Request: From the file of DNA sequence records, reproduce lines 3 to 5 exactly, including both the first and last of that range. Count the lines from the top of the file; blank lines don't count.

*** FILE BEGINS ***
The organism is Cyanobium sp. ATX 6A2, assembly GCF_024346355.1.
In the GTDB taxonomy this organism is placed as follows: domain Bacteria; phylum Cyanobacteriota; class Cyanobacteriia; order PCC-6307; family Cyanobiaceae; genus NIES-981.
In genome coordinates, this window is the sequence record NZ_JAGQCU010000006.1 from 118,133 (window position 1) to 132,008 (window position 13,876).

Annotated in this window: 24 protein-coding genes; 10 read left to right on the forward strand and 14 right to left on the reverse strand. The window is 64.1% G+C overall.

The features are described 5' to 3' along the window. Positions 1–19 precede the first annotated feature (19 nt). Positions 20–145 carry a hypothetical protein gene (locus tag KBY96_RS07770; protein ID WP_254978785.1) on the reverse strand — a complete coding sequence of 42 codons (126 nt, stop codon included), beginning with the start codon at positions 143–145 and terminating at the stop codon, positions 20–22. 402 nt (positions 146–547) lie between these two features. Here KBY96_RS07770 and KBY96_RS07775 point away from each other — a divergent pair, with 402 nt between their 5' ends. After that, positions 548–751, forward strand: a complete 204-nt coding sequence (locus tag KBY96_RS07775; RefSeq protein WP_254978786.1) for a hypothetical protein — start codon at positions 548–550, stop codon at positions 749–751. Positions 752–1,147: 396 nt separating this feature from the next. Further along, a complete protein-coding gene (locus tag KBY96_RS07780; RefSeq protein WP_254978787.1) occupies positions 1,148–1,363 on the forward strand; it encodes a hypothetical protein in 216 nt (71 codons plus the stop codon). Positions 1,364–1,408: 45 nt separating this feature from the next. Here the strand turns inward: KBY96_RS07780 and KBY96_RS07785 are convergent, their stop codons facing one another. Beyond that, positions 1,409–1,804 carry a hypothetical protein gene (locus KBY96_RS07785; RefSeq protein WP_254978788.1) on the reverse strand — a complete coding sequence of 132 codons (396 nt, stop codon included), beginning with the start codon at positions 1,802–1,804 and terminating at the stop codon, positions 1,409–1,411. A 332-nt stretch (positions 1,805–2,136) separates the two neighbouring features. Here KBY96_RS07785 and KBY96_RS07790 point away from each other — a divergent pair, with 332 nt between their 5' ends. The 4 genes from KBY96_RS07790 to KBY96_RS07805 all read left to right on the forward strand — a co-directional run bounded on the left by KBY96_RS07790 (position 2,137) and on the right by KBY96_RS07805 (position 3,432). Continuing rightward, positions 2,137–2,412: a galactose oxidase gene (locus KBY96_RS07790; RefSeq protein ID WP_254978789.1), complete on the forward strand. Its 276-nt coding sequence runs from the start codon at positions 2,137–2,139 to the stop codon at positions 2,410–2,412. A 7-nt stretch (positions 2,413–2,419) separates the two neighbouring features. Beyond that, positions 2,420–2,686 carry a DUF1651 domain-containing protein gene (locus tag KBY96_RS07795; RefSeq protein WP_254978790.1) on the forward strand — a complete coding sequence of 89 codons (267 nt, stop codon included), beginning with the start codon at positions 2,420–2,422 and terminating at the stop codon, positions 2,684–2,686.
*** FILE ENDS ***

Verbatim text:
In genome coordinates, this window is the sequence record NZ_JAGQCU010000006.1 from 118,133 (window position 1) to 132,008 (window position 13,876).

Annotated in this window: 24 protein-coding genes; 10 read left to right on the forward strand and 14 right to left on the reverse strand. The window is 64.1% G+C overall.

The features are described 5' to 3' along the window. Positions 1–19 precede the first annotated feature (19 nt). Positions 20–145 carry a hypothetical protein gene (locus tag KBY96_RS07770; protein ID WP_254978785.1) on the reverse strand — a complete coding sequence of 42 codons (126 nt, stop codon included), beginning with the start codon at positions 143–145 and terminating at the stop codon, positions 20–22. 402 nt (positions 146–547) lie between these two features. Here KBY96_RS07770 and KBY96_RS07775 point away from each other — a divergent pair, with 402 nt between their 5' ends. After that, positions 548–751, forward strand: a complete 204-nt coding sequence (locus tag KBY96_RS07775; RefSeq protein WP_254978786.1) for a hypothetical protein — start codon at positions 548–550, stop codon at positions 749–751. Positions 752–1,147: 396 nt separating this feature from the next. Further along, a complete protein-coding gene (locus tag KBY96_RS07780; RefSeq protein WP_254978787.1) occupies positions 1,148–1,363 on the forward strand; it encodes a hypothetical protein in 216 nt (71 codons plus the stop codon). Positions 1,364–1,408: 45 nt separating this feature from the next. Here the strand turns inward: KBY96_RS07780 and KBY96_RS07785 are convergent, their stop codons facing one another. Beyond that, positions 1,409–1,804 carry a hypothetical protein gene (locus KBY96_RS07785; RefSeq protein WP_254978788.1) on the reverse strand — a complete coding sequence of 132 codons (396 nt, stop codon included), beginning with the start codon at positions 1,802–1,804 and terminating at the stop codon, positions 1,409–1,411. A 332-nt stretch (positions 1,805–2,136) separates the two neighbouring features. Here KBY96_RS07785 and KBY96_RS07790 point away from each other — a divergent pair, with 332 nt between their 5' ends. The 4 genes from KBY96_RS07790 to KBY96_RS07805 all read left to right on the forward strand — a co-directional run bounded on the left by KBY96_RS07790 (position 2,137) and on the right by KBY96_RS07805 (position 3,432). Continuing rightward, positions 2,137–2,412: a galactose oxidase gene (locus KBY96_RS07790; RefSeq protein ID WP_254978789.1), complete on the forward strand. Its 276-nt coding sequence runs from the start codon at positions 2,137–2,139 to the stop codon at positions 2,410–2,412. A 7-nt stretch (positions 2,413–2,419) separates the two neighbouring features. Beyond that, positions 2,420–2,686 carry a DUF1651 domain-containing protein gene (locus tag KBY96_RS07795; RefSeq protein WP_254978790.1) on the forward strand — a complete coding sequence of 89 codons (267 nt, stop codon included), beginning with the start codon at positions 2,420–2,422 and terminating at the stop codon, positions 2,684–2,686.